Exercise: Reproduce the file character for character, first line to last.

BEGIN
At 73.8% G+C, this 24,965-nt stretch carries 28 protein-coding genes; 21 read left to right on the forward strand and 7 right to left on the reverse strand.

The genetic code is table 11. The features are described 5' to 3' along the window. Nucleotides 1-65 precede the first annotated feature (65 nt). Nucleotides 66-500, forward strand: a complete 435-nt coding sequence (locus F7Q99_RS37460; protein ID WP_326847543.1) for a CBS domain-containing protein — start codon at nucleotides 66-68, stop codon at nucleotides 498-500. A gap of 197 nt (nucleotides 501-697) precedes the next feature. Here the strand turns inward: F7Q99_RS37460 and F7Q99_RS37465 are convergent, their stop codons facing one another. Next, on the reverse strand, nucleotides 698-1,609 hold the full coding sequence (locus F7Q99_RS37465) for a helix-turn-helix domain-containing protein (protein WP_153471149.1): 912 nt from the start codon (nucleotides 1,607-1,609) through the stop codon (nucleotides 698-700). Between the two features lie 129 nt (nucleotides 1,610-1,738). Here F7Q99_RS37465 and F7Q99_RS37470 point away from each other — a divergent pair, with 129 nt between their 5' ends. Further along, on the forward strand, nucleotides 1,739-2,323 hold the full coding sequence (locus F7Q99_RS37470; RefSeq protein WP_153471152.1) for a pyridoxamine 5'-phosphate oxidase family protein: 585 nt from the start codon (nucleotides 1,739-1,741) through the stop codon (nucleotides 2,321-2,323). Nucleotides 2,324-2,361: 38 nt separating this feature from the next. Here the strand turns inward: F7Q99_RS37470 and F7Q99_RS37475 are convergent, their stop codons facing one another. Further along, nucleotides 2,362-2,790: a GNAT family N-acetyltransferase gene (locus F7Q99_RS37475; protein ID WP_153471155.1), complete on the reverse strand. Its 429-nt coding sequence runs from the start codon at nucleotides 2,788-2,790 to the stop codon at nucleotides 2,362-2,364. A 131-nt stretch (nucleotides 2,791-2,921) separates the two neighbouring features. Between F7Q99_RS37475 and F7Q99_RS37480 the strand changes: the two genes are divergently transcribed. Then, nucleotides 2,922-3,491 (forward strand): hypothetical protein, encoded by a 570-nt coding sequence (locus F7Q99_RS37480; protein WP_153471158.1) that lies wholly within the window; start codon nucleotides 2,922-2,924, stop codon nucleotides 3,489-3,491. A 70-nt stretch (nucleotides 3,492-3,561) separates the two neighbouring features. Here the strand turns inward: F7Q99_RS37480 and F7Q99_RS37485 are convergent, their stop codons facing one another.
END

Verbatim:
At 73.8% G+C, this 24,965-nt stretch carries 28 protein-coding genes; 21 read left to right on the forward strand and 7 right to left on the reverse strand.

The genetic code is table 11. The features are described 5' to 3' along the window. Nucleotides 1-65 precede the first annotated feature (65 nt). Nucleotides 66-500, forward strand: a complete 435-nt coding sequence (locus F7Q99_RS37460; protein ID WP_326847543.1) for a CBS domain-containing protein — start codon at nucleotides 66-68, stop codon at nucleotides 498-500. A gap of 197 nt (nucleotides 501-697) precedes the next feature. Here the strand turns inward: F7Q99_RS37460 and F7Q99_RS37465 are convergent, their stop codons facing one another. Next, on the reverse strand, nucleotides 698-1,609 hold the full coding sequence (locus F7Q99_RS37465) for a helix-turn-helix domain-containing protein (protein WP_153471149.1): 912 nt from the start codon (nucleotides 1,607-1,609) through the stop codon (nucleotides 698-700). Between the two features lie 129 nt (nucleotides 1,610-1,738). Here F7Q99_RS37465 and F7Q99_RS37470 point away from each other — a divergent pair, with 129 nt between their 5' ends. Further along, on the forward strand, nucleotides 1,739-2,323 hold the full coding sequence (locus F7Q99_RS37470; RefSeq protein WP_153471152.1) for a pyridoxamine 5'-phosphate oxidase family protein: 585 nt from the start codon (nucleotides 1,739-1,741) through the stop codon (nucleotides 2,321-2,323). Nucleotides 2,324-2,361: 38 nt separating this feature from the next. Here the strand turns inward: F7Q99_RS37470 and F7Q99_RS37475 are convergent, their stop codons facing one another. Further along, nucleotides 2,362-2,790: a GNAT family N-acetyltransferase gene (locus F7Q99_RS37475; protein ID WP_153471155.1), complete on the reverse strand. Its 429-nt coding sequence runs from the start codon at nucleotides 2,788-2,790 to the stop codon at nucleotides 2,362-2,364. A 131-nt stretch (nucleotides 2,791-2,921) separates the two neighbouring features. Between F7Q99_RS37475 and F7Q99_RS37480 the strand changes: the two genes are divergently transcribed. Then, nucleotides 2,922-3,491 (forward strand): hypothetical protein, encoded by a 570-nt coding sequence (locus F7Q99_RS37480; protein WP_153471158.1) that lies wholly within the window; start codon nucleotides 2,922-2,924, stop codon nucleotides 3,489-3,491. A 70-nt stretch (nucleotides 3,492-3,561) separates the two neighbouring features. Here the strand turns inward: F7Q99_RS37480 and F7Q99_RS37485 are convergent, their stop codons facing one another.